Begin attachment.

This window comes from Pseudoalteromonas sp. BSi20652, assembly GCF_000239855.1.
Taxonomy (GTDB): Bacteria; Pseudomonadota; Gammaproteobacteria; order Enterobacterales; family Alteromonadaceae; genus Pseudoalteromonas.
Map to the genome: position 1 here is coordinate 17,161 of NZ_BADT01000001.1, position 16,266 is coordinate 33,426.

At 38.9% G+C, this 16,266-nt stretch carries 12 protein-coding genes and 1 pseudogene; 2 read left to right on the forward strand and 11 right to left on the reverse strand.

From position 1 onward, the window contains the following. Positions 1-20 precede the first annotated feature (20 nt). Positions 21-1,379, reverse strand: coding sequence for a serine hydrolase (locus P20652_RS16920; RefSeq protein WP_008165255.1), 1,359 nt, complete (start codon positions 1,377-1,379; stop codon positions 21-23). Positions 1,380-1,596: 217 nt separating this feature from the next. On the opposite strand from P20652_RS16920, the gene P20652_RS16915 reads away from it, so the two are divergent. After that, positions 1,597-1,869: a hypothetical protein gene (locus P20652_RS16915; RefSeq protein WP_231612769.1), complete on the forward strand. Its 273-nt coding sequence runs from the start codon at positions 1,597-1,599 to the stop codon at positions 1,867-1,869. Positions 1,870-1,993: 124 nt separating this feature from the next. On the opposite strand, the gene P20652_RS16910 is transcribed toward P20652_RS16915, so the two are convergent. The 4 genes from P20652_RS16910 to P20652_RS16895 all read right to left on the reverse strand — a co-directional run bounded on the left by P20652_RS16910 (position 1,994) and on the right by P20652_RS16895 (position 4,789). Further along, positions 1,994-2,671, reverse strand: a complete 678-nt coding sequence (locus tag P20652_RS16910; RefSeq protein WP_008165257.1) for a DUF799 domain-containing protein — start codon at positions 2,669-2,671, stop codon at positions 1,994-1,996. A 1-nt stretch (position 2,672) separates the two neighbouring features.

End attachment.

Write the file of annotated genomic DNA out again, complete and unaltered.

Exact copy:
This window comes from Pseudoalteromonas sp. BSi20652, assembly GCF_000239855.1.
Taxonomy (GTDB): Bacteria; Pseudomonadota; Gammaproteobacteria; order Enterobacterales; family Alteromonadaceae; genus Pseudoalteromonas.
Map to the genome: position 1 here is coordinate 17,161 of NZ_BADT01000001.1, position 16,266 is coordinate 33,426.

At 38.9% G+C, this 16,266-nt stretch carries 12 protein-coding genes and 1 pseudogene; 2 read left to right on the forward strand and 11 right to left on the reverse strand.

From position 1 onward, the window contains the following. Positions 1-20 precede the first annotated feature (20 nt). Positions 21-1,379, reverse strand: coding sequence for a serine hydrolase (locus P20652_RS16920; RefSeq protein WP_008165255.1), 1,359 nt, complete (start codon positions 1,377-1,379; stop codon positions 21-23). Positions 1,380-1,596: 217 nt separating this feature from the next. On the opposite strand from P20652_RS16920, the gene P20652_RS16915 reads away from it, so the two are divergent. After that, positions 1,597-1,869: a hypothetical protein gene (locus P20652_RS16915; RefSeq protein WP_231612769.1), complete on the forward strand. Its 273-nt coding sequence runs from the start codon at positions 1,597-1,599 to the stop codon at positions 1,867-1,869. Positions 1,870-1,993: 124 nt separating this feature from the next. On the opposite strand, the gene P20652_RS16910 is transcribed toward P20652_RS16915, so the two are convergent. The 4 genes from P20652_RS16910 to P20652_RS16895 all read right to left on the reverse strand — a co-directional run bounded on the left by P20652_RS16910 (position 1,994) and on the right by P20652_RS16895 (position 4,789). Further along, positions 1,994-2,671, reverse strand: a complete 678-nt coding sequence (locus tag P20652_RS16910; RefSeq protein WP_008165257.1) for a DUF799 domain-containing protein — start codon at positions 2,669-2,671, stop codon at positions 1,994-1,996. A 1-nt stretch (position 2,672) separates the two neighbouring features.